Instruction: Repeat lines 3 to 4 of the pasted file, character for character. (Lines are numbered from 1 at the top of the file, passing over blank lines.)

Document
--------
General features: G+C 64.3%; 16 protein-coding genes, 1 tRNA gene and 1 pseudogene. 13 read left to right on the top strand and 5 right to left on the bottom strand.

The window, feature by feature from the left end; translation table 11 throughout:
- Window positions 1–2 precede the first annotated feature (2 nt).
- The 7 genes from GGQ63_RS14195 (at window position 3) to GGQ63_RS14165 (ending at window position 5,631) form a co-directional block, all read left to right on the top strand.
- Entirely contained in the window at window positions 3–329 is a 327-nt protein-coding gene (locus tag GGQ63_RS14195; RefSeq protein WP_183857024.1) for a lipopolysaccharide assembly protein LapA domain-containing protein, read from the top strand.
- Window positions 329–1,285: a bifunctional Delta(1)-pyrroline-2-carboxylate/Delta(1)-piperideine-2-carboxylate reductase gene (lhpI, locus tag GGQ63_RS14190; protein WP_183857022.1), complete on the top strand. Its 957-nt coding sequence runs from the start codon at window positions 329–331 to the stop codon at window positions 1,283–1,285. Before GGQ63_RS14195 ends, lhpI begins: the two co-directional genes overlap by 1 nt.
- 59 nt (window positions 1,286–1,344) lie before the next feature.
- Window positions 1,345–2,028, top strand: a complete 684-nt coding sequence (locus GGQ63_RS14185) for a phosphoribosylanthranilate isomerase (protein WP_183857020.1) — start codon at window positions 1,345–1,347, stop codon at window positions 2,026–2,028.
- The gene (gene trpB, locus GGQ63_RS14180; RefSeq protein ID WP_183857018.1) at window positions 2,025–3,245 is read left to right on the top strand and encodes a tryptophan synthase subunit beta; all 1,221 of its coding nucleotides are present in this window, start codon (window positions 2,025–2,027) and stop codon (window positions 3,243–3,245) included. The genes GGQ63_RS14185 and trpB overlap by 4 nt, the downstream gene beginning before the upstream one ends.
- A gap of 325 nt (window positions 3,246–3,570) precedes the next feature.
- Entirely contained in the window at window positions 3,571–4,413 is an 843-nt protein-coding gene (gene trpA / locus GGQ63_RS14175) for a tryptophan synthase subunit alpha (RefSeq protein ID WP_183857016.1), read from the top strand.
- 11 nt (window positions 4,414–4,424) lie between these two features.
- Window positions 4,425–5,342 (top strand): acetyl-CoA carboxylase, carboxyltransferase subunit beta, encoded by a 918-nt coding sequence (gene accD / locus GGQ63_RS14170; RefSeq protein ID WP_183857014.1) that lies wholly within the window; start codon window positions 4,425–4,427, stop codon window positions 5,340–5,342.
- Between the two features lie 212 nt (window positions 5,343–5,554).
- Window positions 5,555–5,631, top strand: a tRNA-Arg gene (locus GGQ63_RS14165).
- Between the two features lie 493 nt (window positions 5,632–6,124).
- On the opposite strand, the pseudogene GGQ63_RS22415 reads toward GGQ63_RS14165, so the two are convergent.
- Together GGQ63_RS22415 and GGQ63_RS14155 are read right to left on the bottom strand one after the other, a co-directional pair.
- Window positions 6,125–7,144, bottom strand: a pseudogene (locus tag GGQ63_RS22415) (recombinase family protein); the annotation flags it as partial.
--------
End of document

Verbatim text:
- Window positions 1–2 precede the first annotated feature (2 nt).
- The 7 genes from GGQ63_RS14195 (at window position 3) to GGQ63_RS14165 (ending at window position 5,631) form a co-directional block, all read left to right on the top strand.